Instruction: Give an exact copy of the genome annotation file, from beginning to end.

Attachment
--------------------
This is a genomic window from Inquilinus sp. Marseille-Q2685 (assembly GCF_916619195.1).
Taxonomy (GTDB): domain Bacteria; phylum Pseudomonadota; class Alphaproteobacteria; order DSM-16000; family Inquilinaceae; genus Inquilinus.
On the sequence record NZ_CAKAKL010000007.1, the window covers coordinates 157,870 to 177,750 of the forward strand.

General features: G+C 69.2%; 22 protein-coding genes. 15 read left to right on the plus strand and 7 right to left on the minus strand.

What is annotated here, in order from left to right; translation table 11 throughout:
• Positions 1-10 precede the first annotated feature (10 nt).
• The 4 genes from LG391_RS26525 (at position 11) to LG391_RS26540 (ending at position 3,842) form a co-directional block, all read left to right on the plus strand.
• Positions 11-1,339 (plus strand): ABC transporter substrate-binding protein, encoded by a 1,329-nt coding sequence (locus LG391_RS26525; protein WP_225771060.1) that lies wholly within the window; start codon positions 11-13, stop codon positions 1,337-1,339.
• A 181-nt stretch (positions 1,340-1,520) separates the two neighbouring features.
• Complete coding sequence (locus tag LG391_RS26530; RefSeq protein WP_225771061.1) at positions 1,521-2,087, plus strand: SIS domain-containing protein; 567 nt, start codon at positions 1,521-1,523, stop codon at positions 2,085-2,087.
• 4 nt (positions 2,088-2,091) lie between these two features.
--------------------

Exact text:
This is a genomic window from Inquilinus sp. Marseille-Q2685 (assembly GCF_916619195.1).
Taxonomy (GTDB): domain Bacteria; phylum Pseudomonadota; class Alphaproteobacteria; order DSM-16000; family Inquilinaceae; genus Inquilinus.
On the sequence record NZ_CAKAKL010000007.1, the window covers coordinates 157,870 to 177,750 of the forward strand.

General features: G+C 69.2%; 22 protein-coding genes. 15 read left to right on the plus strand and 7 right to left on the minus strand.

What is annotated here, in order from left to right; translation table 11 throughout:
• Positions 1-10 precede the first annotated feature (10 nt).
• The 4 genes from LG391_RS26525 (at position 11) to LG391_RS26540 (ending at position 3,842) form a co-directional block, all read left to right on the plus strand.
• Positions 11-1,339 (plus strand): ABC transporter substrate-binding protein, encoded by a 1,329-nt coding sequence (locus LG391_RS26525; protein WP_225771060.1) that lies wholly within the window; start codon positions 11-13, stop codon positions 1,337-1,339.
• A 181-nt stretch (positions 1,340-1,520) separates the two neighbouring features.
• Complete coding sequence (locus tag LG391_RS26530; RefSeq protein WP_225771061.1) at positions 1,521-2,087, plus strand: SIS domain-containing protein; 567 nt, start codon at positions 1,521-1,523, stop codon at positions 2,085-2,087.
• 4 nt (positions 2,088-2,091) lie between these two features.